Session 5

Learners' Questions

Welcome to Learners' Questions - the series where we answer your queries about the English language. What will this week's learner question be?

ክፍለ-ስራሓት ናይዚ ምዕራፍ

ድምር ነጥቢ ናይዚ ክፍለ-ስራሓት 5

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    Activity 1

Activity 1

Learners' Questions

Every cloud has a silver lining

Helen in Ukraine says: I find it difficult to understand idioms or proverbs. For example, every cloud has a silver lining. Could you please explain to me what this means?

ነቲ ቪድዮ ብምዕዛብ ነቲ ስራሕ ዕመምዎ

ነቲ ቅዳሕ ጽሑፍ ኣርእይዎ ነቲ ቅዳሕ ጽሑፍ ሕብእዎ

Dan
Hi guys! Dan for BBC Learning English here with this week's Learner Question. Find out what it is after this.

OK! This week's learner question comes from Helen from Ukraine, who says: sometimes I find it difficult to understand idioms or proverbs. For example, every cloud has a silver lining. Could you please explain to me what this means. Helen, I’d be delighted.

Now, idioms are difficult to understand because the meaning of the expression is not necessarily the meaning of the individual words combined. Some of them are not so difficult. For example, once in a blue moon. A blue moon is a real thing and it happens in the sky only rarely. So once in a blue moon means rarely.

Sometimes you can understand an idiom through its context. For example, Charlotte got her dream job, so she was on cloud nine all day. Charlotte getting her dream job has made her very happy, so being on cloud nine means? Very happy. You got it!

Every cloud has a silver lining. Ok. Imagine a sky that’s full of dark clouds. But the sun is still shining. Now, dark clouds usually mean rain, or storms, or thunder, or snow and most people would say that that’s a bad situation. But the sun shining from behind them is a good thing. And it gives the clouds a silvery edge. So every cloud has a silver lining means that something good exists even in a bad situation. Do you see?

Here are some other idioms with clouds. Can you guess what they mean? The answers will be on our website. John is such a dreamer. He’s always got his head in the clouds. Business is going well at the moment, but the effect of Brexit is a cloud on the horizon. And finally, James has been under a cloud for the last few weeks because everybody found out that he’s been cheating on his wife.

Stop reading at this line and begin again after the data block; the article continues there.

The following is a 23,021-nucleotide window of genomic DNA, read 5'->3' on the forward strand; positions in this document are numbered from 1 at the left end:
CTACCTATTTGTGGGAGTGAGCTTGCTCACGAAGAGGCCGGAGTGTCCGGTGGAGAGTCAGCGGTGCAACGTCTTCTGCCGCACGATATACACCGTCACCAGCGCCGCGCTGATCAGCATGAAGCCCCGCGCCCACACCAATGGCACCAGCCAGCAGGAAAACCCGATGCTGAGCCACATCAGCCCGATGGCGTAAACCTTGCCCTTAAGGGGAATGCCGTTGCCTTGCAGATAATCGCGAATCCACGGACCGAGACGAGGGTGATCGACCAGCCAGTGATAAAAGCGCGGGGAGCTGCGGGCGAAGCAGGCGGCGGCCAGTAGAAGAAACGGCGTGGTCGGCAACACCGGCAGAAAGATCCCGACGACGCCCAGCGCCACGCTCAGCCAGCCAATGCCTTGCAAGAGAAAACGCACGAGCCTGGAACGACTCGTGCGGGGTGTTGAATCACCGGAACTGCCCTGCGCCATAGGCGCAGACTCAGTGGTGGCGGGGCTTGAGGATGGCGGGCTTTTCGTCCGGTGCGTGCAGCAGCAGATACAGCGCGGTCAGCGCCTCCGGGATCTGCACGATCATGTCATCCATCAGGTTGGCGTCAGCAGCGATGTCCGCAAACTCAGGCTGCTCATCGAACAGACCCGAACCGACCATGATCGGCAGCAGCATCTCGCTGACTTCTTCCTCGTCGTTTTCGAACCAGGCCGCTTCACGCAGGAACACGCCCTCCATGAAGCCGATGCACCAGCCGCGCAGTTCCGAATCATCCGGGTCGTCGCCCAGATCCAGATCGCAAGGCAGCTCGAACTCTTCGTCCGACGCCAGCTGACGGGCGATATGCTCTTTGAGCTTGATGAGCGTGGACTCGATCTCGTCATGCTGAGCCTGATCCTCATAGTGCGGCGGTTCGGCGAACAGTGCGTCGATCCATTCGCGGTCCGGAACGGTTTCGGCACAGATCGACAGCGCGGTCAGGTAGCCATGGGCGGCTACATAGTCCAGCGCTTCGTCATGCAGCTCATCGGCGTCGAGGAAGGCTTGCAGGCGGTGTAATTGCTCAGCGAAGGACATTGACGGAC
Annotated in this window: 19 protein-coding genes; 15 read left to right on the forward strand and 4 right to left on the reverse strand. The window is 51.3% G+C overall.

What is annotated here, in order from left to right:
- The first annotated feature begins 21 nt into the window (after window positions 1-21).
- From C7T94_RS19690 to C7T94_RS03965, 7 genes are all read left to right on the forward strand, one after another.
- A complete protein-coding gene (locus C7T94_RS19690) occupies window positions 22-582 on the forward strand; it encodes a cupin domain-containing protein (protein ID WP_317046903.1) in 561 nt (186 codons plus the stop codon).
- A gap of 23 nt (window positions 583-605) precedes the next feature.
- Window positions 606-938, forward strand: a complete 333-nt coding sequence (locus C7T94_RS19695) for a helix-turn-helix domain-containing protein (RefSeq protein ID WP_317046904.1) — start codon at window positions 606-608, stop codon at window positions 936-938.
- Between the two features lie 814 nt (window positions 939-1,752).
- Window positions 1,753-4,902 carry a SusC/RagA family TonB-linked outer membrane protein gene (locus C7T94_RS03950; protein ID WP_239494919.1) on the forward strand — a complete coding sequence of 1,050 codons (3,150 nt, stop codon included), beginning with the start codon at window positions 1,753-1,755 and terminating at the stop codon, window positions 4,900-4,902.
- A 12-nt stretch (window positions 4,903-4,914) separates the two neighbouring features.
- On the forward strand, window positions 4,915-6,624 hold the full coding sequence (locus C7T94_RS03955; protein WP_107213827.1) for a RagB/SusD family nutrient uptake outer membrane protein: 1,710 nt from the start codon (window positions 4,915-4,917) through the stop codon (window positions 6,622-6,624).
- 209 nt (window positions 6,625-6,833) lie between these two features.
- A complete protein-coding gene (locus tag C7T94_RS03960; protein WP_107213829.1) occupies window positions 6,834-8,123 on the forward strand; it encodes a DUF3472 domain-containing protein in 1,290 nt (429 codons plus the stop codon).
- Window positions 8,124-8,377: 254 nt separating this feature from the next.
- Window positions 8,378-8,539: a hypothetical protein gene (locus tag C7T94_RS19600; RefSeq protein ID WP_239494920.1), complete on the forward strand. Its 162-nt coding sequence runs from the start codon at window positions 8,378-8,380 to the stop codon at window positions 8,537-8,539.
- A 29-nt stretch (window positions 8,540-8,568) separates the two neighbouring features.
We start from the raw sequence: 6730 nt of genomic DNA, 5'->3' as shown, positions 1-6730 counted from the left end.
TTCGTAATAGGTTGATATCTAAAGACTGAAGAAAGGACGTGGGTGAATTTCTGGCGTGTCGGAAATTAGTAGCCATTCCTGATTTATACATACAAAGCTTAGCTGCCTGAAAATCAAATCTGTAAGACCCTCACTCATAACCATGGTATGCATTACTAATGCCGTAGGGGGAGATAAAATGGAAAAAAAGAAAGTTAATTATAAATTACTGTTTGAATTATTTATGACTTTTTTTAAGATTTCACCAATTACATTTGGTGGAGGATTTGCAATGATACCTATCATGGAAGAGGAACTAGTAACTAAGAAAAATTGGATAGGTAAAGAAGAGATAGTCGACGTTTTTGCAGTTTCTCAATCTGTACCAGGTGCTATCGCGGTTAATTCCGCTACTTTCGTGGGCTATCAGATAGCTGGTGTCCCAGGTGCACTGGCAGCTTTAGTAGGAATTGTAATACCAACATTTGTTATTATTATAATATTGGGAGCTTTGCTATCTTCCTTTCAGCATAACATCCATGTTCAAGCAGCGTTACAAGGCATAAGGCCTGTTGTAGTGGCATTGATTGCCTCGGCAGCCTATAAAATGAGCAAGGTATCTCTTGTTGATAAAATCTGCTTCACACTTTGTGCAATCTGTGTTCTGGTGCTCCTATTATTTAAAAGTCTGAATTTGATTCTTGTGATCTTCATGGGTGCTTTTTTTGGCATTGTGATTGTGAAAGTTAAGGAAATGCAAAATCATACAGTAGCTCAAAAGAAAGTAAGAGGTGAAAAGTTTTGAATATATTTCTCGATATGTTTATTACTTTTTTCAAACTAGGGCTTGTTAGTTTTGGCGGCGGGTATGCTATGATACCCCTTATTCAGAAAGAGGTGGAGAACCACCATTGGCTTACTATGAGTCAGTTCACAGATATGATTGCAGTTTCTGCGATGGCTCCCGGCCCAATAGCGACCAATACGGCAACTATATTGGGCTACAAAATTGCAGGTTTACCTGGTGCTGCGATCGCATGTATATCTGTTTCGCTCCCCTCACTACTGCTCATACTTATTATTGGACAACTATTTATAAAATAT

I hope that answers your question Helen. Thank you very much for writing to us. If anybody else out there has a question for Learners’ Questions, you can email us on: learning.english@bbc.co.uk. Please remember to put Learners’ Questions in the subject box and your name and the place that you’re writing from. We can’t possibly answer all your questions, guys, we just get too many, but we do read every single one. And for more information, go to our website: bbclearningenglish.com. That’s it for this week’s Learners’ Questions. I’ll see you next time. Bye!

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Summary

Idioms can be difficult to understand because the combination of their words does not always give the meaning of the idiom itself. Some are easier - e.g. once in a blue moon. A blue moon is a rare occurance, so once in a blue moon means rarely.

Context helps
Use context wherever you can to help. Charlotte got her dream job, so she was on cloud nine all day. Getting a dream job usually makes people very happy, so on cloud nice means very happy.

Every cloud
A sky full of dark clouds is a metaphor for coming trouble. The Sun, being light and warm, represents something good. Imagine a sky full of dark clouds with the sun shining behind them. This gives the clouds a silvery edge. In a bad situation (the dark sky) there is still some good to be found (the sun). Every cloud ha a silver lining means something good exists even in a bad situation

Examples of other cloud idioms
"John is such a dreamer. He’s always got his head in the clouds."
If your head is in the clouds, you are not looking at the ground. Here, the ground represents what is real, whereas the clouds are a kind of dream land. Someone with their head in the clouds is too focussed on their own ideas or dreams to realise what is happening in reality.

"Business is going well at the moment, but the effect of Brexit is a cloud on the horizon." 
A cloud on the horizon could be a sign of a coming storm - a negative metaphor. So a cloud on the horizon means a problem that has been seen but is yet to come.

"James has been under a cloud for the last few weeks because everybody found out that he’s been cheating on his wife."

Again, dark clouds representing something negative here, James has been caught doing something wrong and everyone knows it. Therefore to be under a cloud means suspected of or disgraced for doing something bad.

To do

Try our quiz to see what you've learned about this topic.


Learners’ Questions Quiz

4 Questions

Decide if these sentences are correct or incorrect

ኣገናዕ፡ ፈተናኹም ዛዚምኩም
Excellent! Great job! ሕማቕ ዕድል! ዘመዝገብኩምዎ ነጥቢ ...:
x / y

End of Session 5

Well, that's it for this unit! Join us again in Unit 21 for more Exam Skills, News Review, Pronunciation in the News, The Teachers' Room and Learners' Questions!

Session Vocabulary

  • Once in a blue moon
    Rarely

    On cloud nine
    Very happy

    Every cloud has a silver lining
    Every bad situation has something good in it